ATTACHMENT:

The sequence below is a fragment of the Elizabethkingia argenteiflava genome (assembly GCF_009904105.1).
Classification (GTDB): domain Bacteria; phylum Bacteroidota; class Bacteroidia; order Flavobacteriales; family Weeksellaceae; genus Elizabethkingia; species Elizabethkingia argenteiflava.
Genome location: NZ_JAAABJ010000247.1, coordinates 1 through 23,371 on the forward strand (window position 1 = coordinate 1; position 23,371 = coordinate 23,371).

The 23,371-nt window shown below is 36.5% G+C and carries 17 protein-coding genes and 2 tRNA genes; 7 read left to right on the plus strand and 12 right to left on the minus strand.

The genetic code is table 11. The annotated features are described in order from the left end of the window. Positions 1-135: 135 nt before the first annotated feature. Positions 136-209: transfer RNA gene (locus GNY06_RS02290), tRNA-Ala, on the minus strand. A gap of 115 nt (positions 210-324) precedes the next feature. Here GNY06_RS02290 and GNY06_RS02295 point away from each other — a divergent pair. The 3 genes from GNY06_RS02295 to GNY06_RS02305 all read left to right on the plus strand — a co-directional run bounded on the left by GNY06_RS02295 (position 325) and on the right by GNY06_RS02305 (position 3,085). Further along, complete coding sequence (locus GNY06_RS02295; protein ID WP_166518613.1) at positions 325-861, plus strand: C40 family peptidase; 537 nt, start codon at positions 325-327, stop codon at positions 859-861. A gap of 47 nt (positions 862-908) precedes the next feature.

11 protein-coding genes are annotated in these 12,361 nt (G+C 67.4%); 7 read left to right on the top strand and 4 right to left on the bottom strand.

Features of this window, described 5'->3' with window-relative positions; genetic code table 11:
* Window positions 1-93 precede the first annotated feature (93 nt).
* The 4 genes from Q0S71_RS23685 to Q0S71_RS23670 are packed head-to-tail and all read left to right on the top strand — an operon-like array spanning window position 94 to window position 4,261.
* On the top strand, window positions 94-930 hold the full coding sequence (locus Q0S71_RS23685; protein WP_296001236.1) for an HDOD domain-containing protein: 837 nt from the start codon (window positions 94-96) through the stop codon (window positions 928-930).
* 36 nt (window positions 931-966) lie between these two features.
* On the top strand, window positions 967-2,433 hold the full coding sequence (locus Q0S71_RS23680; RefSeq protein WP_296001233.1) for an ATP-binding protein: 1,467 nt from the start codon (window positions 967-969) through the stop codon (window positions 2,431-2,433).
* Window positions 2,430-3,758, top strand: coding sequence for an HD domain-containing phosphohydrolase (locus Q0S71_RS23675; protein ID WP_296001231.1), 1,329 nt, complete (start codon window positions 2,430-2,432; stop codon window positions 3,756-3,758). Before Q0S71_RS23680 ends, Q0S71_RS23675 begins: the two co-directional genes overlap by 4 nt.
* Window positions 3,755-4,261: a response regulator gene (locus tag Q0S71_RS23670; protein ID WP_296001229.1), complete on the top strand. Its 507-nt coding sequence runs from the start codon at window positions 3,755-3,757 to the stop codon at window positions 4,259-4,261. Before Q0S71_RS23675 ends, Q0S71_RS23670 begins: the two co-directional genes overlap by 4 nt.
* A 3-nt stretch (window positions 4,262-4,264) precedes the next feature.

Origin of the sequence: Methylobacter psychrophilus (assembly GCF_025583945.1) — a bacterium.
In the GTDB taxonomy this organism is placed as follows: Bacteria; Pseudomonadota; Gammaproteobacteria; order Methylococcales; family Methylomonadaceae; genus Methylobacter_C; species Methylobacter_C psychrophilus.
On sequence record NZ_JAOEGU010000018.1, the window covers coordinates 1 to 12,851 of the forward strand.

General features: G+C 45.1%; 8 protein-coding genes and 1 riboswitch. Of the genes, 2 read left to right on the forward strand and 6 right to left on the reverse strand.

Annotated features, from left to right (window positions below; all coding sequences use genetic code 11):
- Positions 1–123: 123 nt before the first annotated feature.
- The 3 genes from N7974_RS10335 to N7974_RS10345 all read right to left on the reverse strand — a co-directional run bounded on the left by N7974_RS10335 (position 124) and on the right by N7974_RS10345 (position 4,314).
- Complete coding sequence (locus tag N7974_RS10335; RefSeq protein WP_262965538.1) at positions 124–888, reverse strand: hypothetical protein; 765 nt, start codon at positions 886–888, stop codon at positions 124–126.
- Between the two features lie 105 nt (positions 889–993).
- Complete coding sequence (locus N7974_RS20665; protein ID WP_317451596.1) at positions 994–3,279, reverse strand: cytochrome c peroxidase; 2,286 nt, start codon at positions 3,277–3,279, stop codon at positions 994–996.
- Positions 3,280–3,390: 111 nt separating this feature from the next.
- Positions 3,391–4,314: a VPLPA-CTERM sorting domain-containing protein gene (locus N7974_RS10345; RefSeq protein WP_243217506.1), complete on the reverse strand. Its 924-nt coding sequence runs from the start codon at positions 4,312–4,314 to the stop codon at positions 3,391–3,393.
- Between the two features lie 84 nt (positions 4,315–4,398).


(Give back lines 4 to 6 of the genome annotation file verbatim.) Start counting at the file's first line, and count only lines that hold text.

The 23,371-nt window shown below is 36.5% G+C and carries 17 protein-coding genes and 2 tRNA genes; 7 read left to right on the plus strand and 12 right to left on the minus strand.

The genetic code is table 11. The annotated features are described in order from the left end of the window. Positions 1-135: 135 nt before the first annotated feature. Positions 136-209: transfer RNA gene (locus GNY06_RS02290), tRNA-Ala, on the minus strand. A gap of 115 nt (positions 210-324) precedes the next feature. Here GNY06_RS02290 and GNY06_RS02295 point away from each other — a divergent pair. The 3 genes from GNY06_RS02295 to GNY06_RS02305 all read left to right on the plus strand — a co-directional run bounded on the left by GNY06_RS02295 (position 325) and on the right by GNY06_RS02305 (position 3,085). Further along, complete coding sequence (locus GNY06_RS02295; protein ID WP_166518613.1) at positions 325-861, plus strand: C40 family peptidase; 537 nt, start codon at positions 325-327, stop codon at positions 859-861. A gap of 47 nt (positions 862-908) precedes the next feature.

11 protein-coding genes are annotated in these 12,361 nt (G+C 67.4%); 7 read left to right on the top strand and 4 right to left on the bottom strand.